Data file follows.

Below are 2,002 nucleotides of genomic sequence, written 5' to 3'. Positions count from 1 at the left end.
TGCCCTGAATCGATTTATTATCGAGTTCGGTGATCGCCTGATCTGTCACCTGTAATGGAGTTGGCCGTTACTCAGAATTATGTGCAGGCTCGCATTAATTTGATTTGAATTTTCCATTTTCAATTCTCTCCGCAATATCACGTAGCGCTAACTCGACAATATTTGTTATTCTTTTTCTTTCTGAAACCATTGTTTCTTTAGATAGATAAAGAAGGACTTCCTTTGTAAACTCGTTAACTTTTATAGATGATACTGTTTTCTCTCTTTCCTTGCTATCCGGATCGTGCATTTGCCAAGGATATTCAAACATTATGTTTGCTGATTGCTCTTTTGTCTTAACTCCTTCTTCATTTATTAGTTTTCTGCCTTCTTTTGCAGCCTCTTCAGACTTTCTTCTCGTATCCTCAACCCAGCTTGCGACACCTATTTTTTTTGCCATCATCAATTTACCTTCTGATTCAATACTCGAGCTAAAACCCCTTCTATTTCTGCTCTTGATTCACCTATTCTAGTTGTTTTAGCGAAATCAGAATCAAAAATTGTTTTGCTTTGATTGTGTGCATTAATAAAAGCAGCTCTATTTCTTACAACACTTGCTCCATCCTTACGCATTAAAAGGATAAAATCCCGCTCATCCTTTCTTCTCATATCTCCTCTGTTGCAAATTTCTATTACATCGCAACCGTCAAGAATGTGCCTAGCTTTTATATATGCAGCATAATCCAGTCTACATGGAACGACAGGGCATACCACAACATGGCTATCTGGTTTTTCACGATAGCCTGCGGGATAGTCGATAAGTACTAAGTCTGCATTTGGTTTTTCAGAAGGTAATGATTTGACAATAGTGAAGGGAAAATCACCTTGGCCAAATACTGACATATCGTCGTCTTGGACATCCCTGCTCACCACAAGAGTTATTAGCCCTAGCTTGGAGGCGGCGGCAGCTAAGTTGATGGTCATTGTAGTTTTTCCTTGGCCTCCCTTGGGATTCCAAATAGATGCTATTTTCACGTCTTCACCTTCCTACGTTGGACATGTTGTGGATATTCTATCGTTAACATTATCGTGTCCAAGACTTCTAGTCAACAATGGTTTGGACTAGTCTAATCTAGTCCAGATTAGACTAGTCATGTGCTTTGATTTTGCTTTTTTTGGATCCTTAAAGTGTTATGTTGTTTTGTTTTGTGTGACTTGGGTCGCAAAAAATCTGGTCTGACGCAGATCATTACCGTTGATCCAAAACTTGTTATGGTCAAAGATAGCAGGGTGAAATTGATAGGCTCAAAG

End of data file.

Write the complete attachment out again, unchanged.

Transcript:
Below are 2,002 nucleotides of genomic sequence, written 5' to 3'. Positions count from 1 at the left end.
TGCCCTGAATCGATTTATTATCGAGTTCGGTGATCGCCTGATCTGTCACCTGTAATGGAGTTGGCCGTTACTCAGAATTATGTGCAGGCTCGCATTAATTTGATTTGAATTTTCCATTTTCAATTCTCTCCGCAATATCACGTAGCGCTAACTCGACAATATTTGTTATTCTTTTTCTTTCTGAAACCATTGTTTCTTTAGATAGATAAAGAAGGACTTCCTTTGTAAACTCGTTAACTTTTATAGATGATACTGTTTTCTCTCTTTCCTTGCTATCCGGATCGTGCATTTGCCAAGGATATTCAAACATTATGTTTGCTGATTGCTCTTTTGTCTTAACTCCTTCTTCATTTATTAGTTTTCTGCCTTCTTTTGCAGCCTCTTCAGACTTTCTTCTCGTATCCTCAACCCAGCTTGCGACACCTATTTTTTTTGCCATCATCAATTTACCTTCTGATTCAATACTCGAGCTAAAACCCCTTCTATTTCTGCTCTTGATTCACCTATTCTAGTTGTTTTAGCGAAATCAGAATCAAAAATTGTTTTGCTTTGATTGTGTGCATTAATAAAAGCAGCTCTATTTCTTACAACACTTGCTCCATCCTTACGCATTAAAAGGATAAAATCCCGCTCATCCTTTCTTCTCATATCTCCTCTGTTGCAAATTTCTATTACATCGCAACCGTCAAGAATGTGCCTAGCTTTTATATATGCAGCATAATCCAGTCTACATGGAACGACAGGGCATACCACAACATGGCTATCTGGTTTTTCACGATAGCCTGCGGGATAGTCGATAAGTACTAAGTCTGCATTTGGTTTTTCAGAAGGTAATGATTTGACAATAGTGAAGGGAAAATCACCTTGGCCAAATACTGACATATCGTCGTCTTGGACATCCCTGCTCACCACAAGAGTTATTAGCCCTAGCTTGGAGGCGGCGGCAGCTAAGTTGATGGTCATTGTAGTTTTTCCTTGGCCTCCCTTGGGATTCCAAATAGATGCTATTTTCACGTCTTCACCTTCCTACGTTGGACATGTTGTGGATATTCTATCGTTAACATTATCGTGTCCAAGACTTCTAGTCAACAATGGTTTGGACTAGTCTAATCTAGTCCAGATTAGACTAGTCATGTGCTTTGATTTTGCTTTTTTTGGATCCTTAAAGTGTTATGTTGTTTTGTTTTGTGTGACTTGGGTCGCAAAAAATCTGGTCTGACGCAGATCATTACCGTTGATCCAAAACTTGTTATGGTCAAAGATAGCAGGGTGAAATTGATAGGCTCAAAG